Michigan’s Rural Property Inventory project was one of the many New Deal projects designed to put unemployed individuals back to work during the Great Depression. The products of this project provide great research material for genealogists and local historians.
Rural property inventory card for Lyon Township, Oakland County (Side One)
Rural property inventory card for Lyon Township, Oakland County (Side Two)
A Short History
The Rural Property Inventory project started in 1935 and continued through 1942. In addition to providing jobs for out of work surveyors and engineers, the project was designed to give state and local governments a uniform basis for assessing property taxes. In Michigan, approximately two thousand white collar workers prepared 8″ x 10″ cards for each individual land parcel outside of Wayne County. The cards provided information about land use, soil type, topography and crops grown. Cards usually also included sketches of any structures on the property, along with a diagram of the property and surrounding roads. A guide to abbreviations and codes used on the cards is available in the Archives of Michigan reading room.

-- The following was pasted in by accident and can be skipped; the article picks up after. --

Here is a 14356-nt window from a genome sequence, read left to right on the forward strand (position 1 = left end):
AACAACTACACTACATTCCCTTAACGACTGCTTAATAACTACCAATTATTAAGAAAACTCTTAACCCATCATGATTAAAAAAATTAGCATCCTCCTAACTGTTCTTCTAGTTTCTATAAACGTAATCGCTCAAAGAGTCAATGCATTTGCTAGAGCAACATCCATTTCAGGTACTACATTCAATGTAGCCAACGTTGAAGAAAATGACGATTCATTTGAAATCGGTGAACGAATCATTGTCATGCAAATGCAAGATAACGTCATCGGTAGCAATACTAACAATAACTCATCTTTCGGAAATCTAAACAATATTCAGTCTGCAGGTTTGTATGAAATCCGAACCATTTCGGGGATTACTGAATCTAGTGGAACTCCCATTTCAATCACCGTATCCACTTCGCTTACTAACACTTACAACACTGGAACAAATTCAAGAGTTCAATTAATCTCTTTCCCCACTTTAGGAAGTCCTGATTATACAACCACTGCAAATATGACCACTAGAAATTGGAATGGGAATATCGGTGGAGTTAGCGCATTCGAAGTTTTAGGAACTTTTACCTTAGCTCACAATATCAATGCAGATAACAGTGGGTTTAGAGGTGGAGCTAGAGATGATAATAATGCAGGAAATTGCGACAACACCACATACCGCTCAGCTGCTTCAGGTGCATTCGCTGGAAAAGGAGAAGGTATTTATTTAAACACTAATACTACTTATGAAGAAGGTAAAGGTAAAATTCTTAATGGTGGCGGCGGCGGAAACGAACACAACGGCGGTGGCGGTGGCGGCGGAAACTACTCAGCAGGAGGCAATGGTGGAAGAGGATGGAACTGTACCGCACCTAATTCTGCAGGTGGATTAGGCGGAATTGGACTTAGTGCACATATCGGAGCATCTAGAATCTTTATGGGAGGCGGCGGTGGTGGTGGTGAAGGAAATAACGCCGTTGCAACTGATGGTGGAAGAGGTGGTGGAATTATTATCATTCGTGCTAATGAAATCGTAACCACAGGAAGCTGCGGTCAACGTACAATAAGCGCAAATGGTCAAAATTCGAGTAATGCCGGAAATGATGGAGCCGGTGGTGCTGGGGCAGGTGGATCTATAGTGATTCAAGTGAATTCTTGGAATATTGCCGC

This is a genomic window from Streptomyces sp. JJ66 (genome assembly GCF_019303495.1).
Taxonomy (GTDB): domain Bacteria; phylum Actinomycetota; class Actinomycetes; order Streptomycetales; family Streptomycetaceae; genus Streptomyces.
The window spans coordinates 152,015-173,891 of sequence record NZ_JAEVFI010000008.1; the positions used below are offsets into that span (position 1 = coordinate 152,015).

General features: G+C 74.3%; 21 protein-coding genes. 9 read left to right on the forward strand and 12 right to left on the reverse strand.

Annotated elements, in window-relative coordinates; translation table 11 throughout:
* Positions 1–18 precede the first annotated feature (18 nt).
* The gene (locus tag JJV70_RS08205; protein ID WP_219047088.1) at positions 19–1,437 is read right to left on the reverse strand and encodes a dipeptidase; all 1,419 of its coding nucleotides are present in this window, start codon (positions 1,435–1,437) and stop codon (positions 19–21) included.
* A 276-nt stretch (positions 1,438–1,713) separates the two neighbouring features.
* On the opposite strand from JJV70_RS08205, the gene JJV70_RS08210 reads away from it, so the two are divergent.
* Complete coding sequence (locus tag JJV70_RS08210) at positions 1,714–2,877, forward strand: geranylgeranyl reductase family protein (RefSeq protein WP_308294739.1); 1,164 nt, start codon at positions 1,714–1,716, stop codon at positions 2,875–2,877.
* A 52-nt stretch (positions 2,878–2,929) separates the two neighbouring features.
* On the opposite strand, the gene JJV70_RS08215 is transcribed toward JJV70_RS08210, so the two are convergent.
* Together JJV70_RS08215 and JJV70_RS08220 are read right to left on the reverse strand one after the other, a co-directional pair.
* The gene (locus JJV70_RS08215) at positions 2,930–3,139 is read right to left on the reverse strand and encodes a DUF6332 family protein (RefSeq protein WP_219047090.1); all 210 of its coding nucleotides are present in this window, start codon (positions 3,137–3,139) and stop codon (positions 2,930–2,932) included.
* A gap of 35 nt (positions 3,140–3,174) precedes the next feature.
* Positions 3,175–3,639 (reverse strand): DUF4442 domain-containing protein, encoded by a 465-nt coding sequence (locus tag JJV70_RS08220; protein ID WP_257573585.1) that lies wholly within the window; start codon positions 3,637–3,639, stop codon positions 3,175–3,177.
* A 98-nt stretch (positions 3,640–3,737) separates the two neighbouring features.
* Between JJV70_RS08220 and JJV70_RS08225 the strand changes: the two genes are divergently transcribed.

A Sample RPI Card
In the example shown on this page, the parcel is in section 20 of Lyon Township, Oakland County (Continue clicking on the images to view them in a larger size.). The land is good farmland, with mostly sandy or gravelly loam. The house was built in approximately 1845 and has two covered porches, electricity and telephone service. The property is bound by gravel roads and the Grand Trunk Railroad line.
A small sample of Rural Property Inventory cards is available to view and download on Seeking Michigan.Cards from some townships in Oakland, Jackson, and Grand Traverse Counties are included.
Click Rural Property Property Inventories on Seeking Michigan to access the cards. You might wish to read the “How Do I Find Things in This Collection” section before searching via the “Advanced Search” button on top. The entire online selection can also be browsed by clicking the “View Entire Collection” button (located in the righthand margin under the “Discover” title.).